Thursday, February 22, 2018


I like this cartoon by Charles Barsotti of a committee of dogs deliberating a rubber ball:

From the inventory of Taraba Illustration Art LLC 

Barsotti is famous for his light hearted, spontaneous style.  He draws only the bare essentials, perfect for his special brand of humor.

There's no "over-thinking" in this drawing... is there?

When you look at the original, you see that Barsotti decided that some of those dog noses would be funnier if they were a fraction of an inch shorter:

And that round rubber ball... maybe it needed to be a fraction of an inch larger to balance perfectly against the dogs:

And as for those dogs... gosh, would the joke go over better if they had eyebrows for facial expressions?

Nope, I guess not.  Better white them out.

This airy little drawing about not over-thinking the nature of play contains ontological ironies:  It requires effort to be perfectly effortless.


Alan Hartley said...

Quentin Blake is another artist/illustrator who's work appears effortless and care free, but I'll bet it isn't. It is probably carefully planned out just like all other illustrator's work is.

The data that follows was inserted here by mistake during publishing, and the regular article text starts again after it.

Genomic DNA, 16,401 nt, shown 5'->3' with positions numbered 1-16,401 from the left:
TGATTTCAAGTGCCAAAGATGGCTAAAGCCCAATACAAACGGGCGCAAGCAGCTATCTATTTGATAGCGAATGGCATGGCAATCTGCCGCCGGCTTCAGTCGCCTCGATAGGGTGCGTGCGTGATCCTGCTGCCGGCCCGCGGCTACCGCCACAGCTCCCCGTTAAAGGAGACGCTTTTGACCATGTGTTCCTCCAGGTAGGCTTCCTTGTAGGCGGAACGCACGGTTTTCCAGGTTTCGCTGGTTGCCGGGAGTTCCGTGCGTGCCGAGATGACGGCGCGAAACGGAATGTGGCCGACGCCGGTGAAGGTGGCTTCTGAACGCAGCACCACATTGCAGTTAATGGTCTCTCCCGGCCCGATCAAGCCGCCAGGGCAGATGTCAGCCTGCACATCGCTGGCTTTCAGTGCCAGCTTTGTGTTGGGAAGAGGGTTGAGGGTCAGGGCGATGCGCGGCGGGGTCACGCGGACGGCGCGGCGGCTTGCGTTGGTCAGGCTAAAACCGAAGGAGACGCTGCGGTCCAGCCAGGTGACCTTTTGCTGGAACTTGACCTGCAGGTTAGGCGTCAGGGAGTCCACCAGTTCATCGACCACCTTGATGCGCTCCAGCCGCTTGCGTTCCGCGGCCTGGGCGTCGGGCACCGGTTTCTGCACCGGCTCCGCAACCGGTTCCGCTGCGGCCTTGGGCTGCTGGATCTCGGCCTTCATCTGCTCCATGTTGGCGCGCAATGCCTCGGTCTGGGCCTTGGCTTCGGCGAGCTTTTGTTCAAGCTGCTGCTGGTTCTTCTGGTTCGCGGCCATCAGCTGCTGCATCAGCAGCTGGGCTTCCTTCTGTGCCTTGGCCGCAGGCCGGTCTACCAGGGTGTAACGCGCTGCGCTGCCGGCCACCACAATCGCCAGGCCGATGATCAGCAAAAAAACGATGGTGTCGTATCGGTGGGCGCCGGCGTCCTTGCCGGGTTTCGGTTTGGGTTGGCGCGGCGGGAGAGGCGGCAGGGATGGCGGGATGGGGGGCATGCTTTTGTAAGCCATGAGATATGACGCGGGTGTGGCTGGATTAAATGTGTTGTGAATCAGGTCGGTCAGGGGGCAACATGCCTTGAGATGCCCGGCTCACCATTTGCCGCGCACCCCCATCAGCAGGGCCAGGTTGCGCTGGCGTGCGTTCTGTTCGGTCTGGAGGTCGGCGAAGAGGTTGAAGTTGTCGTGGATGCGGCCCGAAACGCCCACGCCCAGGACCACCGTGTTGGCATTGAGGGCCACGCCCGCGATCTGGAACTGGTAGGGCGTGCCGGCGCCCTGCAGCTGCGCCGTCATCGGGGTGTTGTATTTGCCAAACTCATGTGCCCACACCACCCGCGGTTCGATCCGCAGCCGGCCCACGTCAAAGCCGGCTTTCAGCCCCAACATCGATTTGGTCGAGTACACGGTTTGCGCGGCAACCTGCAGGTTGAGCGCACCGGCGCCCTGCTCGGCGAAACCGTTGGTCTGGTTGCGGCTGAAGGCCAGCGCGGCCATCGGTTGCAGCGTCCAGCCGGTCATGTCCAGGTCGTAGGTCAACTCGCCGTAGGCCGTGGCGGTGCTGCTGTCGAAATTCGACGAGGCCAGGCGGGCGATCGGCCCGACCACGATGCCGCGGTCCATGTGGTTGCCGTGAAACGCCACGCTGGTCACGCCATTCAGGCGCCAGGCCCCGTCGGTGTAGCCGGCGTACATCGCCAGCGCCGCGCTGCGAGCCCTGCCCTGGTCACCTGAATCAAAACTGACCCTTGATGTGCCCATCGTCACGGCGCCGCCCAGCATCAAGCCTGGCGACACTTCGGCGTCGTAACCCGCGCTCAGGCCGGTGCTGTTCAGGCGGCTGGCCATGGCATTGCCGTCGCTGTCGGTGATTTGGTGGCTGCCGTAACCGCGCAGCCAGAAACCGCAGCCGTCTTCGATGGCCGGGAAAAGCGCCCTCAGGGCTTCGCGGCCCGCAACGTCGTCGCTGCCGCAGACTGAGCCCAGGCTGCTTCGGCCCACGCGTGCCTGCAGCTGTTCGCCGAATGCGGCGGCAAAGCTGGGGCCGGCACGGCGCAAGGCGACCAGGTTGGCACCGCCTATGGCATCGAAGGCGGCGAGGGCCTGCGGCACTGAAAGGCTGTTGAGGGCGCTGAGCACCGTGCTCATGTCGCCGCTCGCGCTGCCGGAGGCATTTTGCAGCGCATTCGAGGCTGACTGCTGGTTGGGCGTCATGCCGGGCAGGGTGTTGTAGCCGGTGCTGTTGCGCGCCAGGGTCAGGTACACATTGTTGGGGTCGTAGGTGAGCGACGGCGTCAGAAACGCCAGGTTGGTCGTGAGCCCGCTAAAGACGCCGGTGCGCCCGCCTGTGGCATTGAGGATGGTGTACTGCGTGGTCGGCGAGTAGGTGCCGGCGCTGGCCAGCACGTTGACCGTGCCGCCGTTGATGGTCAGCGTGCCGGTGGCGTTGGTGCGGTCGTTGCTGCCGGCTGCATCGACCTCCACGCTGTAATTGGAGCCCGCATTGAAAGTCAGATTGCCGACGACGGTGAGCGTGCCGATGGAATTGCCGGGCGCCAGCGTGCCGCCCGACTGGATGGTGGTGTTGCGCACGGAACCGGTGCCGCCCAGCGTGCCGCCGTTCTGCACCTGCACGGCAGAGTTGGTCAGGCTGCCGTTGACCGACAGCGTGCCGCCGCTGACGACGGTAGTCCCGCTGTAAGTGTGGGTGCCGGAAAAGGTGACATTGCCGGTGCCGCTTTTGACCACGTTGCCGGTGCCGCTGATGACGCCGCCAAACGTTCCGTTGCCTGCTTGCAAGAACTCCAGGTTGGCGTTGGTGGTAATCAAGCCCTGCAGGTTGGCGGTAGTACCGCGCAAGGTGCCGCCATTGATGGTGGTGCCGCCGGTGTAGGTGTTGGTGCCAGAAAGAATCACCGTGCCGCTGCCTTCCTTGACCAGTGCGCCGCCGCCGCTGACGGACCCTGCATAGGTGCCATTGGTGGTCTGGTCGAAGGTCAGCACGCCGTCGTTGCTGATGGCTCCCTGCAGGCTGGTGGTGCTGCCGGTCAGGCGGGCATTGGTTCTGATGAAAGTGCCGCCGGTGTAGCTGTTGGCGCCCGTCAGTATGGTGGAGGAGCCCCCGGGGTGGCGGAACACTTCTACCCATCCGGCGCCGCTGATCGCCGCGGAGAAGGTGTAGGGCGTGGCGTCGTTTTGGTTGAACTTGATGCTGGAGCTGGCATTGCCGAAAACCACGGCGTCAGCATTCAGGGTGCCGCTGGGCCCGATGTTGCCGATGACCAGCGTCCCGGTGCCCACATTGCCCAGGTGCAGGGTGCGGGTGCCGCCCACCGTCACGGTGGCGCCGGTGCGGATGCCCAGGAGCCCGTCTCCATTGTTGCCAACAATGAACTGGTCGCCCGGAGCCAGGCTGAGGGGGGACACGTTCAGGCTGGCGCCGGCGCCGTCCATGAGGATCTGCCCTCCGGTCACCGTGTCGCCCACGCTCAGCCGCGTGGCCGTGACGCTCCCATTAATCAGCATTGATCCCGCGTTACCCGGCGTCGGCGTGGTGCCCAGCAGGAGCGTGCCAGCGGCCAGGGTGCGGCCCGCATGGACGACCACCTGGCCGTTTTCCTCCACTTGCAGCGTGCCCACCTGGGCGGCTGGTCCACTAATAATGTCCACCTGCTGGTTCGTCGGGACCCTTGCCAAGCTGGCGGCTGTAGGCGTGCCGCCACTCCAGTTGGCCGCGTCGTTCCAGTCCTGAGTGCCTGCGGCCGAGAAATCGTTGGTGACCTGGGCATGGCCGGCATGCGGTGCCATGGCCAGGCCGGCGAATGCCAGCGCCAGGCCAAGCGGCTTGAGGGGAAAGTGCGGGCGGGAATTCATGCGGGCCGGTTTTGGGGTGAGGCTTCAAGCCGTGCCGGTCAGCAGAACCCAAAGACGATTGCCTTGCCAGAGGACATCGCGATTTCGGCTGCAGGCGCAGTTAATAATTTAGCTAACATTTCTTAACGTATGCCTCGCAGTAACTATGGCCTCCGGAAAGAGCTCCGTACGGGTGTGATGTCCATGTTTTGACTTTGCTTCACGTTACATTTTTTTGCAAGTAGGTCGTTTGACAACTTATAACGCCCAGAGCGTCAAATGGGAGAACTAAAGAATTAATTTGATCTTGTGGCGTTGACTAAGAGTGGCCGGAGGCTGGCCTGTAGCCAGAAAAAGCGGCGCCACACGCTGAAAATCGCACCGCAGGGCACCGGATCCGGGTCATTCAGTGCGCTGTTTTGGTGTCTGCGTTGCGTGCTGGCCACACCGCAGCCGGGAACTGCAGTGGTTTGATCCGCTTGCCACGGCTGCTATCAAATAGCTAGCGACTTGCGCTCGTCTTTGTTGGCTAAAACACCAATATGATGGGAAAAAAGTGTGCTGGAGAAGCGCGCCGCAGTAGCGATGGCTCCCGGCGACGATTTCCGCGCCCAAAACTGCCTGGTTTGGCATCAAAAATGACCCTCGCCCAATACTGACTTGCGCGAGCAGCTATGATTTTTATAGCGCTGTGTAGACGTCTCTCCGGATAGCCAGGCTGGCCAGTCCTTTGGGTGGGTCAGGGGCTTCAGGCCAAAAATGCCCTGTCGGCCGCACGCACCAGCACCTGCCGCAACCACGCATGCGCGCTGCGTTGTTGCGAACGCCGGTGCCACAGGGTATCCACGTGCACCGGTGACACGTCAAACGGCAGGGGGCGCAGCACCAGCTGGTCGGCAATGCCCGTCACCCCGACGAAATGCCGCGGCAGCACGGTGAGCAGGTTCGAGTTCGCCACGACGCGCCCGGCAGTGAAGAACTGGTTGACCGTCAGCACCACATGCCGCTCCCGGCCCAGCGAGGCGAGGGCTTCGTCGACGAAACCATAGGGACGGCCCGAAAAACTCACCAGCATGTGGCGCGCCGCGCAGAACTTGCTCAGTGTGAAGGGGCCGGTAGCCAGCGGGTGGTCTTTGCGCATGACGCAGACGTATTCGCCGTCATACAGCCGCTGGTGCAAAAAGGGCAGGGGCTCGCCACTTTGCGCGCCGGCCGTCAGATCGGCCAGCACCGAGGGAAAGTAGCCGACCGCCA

chris bennett said...

The laughing ball is enjoying the irony too... :)

kev ferrara said...

Very hard to be like this within earshot of the intensity of the world, or within thought-shot of your own roiling concerns and nature. It takes a good long while to decompensate from the game; to sleep like a baby in order to dream like one. I'd need to become a different person in a different world.

Matthieu Kiriyama said...

There is a word for that in italian, 'sprezzatura.' That concept of seemingly effortless skill and elegance originated in a 16th century book. It is thought to inform the art of the Renaissance, notably Raphael.